YouTube reaches music deal with Sony, Universal

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Universal Music Group has reached a global, multi-year agreement with YouTube, the companies announced on Tuesday, giving the video platform licenses from all three major record companies before the holidays. Universal says the agreement gives artists better deals. The contracts set royalty rates for music video rights holders, but also commit YouTube to more aggressive anti-piracy action on its platform. The deal also grants UMG the ability to put content behind YouTube's paywall, potentially making some music available only on the YouTube Red service and not on YouTube's free tier, a source tells Billboard.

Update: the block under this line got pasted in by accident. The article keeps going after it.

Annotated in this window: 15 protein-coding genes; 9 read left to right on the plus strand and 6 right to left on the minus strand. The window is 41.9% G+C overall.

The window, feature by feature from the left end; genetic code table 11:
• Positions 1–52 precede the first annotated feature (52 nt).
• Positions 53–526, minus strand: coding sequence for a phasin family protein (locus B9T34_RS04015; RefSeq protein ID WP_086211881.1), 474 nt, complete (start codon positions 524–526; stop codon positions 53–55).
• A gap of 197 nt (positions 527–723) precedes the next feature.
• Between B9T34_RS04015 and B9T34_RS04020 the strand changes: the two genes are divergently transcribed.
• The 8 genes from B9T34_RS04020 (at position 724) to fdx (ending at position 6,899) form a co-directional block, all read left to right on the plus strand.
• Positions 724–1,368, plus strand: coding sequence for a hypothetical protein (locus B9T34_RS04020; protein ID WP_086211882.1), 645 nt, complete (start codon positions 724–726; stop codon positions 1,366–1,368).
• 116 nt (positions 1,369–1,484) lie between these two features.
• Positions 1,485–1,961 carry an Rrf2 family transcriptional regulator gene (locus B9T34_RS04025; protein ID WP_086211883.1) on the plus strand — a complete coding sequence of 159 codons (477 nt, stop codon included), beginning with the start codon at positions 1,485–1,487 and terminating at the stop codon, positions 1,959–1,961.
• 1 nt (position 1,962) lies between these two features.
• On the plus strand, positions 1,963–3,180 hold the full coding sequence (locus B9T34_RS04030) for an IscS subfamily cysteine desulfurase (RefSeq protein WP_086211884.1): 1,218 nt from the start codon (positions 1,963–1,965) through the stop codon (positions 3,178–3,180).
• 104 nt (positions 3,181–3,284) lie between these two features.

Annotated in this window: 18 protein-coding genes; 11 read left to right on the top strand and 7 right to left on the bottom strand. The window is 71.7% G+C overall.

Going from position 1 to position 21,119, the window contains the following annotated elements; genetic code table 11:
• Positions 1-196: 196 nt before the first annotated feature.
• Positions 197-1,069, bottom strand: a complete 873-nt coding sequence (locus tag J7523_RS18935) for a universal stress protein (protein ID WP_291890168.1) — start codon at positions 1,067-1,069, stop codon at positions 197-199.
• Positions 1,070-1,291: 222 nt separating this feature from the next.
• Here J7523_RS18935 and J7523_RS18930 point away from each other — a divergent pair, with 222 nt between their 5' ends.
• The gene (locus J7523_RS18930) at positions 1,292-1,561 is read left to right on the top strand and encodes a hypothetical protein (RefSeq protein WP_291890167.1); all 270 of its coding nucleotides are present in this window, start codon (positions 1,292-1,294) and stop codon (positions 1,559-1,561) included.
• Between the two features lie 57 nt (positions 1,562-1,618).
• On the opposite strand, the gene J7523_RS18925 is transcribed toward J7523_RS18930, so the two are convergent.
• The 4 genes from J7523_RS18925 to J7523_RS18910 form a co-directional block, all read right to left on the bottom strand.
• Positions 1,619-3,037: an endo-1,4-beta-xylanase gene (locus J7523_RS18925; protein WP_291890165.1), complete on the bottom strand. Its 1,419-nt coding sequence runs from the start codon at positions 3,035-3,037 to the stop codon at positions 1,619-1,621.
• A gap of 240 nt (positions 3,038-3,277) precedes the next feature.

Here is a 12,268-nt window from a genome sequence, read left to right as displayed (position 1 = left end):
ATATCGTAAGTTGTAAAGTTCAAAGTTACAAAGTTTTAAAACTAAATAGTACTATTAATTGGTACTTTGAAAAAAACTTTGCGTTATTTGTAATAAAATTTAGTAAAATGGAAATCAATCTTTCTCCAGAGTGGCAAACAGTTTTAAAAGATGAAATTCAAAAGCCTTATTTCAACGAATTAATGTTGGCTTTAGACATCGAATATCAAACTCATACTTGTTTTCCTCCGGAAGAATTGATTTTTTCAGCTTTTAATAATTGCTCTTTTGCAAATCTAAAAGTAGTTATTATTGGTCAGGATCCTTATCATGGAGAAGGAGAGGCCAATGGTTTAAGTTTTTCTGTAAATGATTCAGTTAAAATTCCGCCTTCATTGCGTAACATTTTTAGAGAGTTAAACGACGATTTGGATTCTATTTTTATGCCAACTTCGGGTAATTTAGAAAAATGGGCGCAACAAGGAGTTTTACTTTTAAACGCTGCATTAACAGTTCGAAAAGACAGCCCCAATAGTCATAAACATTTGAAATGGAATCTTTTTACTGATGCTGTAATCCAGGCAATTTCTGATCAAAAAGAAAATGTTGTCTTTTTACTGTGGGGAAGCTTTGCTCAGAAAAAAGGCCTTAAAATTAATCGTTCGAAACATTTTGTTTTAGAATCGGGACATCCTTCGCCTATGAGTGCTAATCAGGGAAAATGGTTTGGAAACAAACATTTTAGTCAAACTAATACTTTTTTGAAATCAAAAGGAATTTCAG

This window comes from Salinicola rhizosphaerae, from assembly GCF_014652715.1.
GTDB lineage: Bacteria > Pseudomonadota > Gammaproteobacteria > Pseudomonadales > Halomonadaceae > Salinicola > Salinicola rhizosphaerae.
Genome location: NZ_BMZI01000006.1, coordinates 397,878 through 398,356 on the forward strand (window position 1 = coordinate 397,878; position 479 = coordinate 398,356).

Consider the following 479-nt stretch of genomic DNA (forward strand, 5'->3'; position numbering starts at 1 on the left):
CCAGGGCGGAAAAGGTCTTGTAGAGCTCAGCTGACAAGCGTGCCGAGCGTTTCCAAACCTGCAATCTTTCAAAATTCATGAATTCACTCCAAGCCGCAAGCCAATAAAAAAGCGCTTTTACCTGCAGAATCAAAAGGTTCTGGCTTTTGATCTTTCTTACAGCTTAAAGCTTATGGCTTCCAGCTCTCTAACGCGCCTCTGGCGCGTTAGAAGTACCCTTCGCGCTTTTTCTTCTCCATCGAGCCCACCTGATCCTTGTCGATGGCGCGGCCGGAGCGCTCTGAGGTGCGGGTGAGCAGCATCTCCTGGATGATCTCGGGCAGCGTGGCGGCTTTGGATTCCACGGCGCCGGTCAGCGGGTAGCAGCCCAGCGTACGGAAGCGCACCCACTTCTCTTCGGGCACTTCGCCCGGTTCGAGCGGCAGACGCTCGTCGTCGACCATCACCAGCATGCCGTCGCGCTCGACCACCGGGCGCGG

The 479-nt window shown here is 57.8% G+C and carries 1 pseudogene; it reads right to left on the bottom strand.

Sony, Universal, and Warner are all on board for YouTube Remix.
As a result, the video service will reportedly look to crack down on user uploads of copyrighted music in an effort to increase revenue for music labels, which has always been a point of contention in the industry.

Following Google Play Music and YouTube Music, Google is expected to launch its third streaming service at some point in 2018. The music industry wasn't happy about users who upload videos that contain unlicensed songs, but with 300 hours of video uploaded to the service every minute, it wasn't easy to police. Yet the site and its parent company Google, a unit of Alphabet Inc., have struggled to persuade consumers to pay for music.

Universal and Sony operate both recorded music and publishing divisions, and their label groups represent both in negotiations with YouTube. But to do that, it needs to work out new terms with labels.



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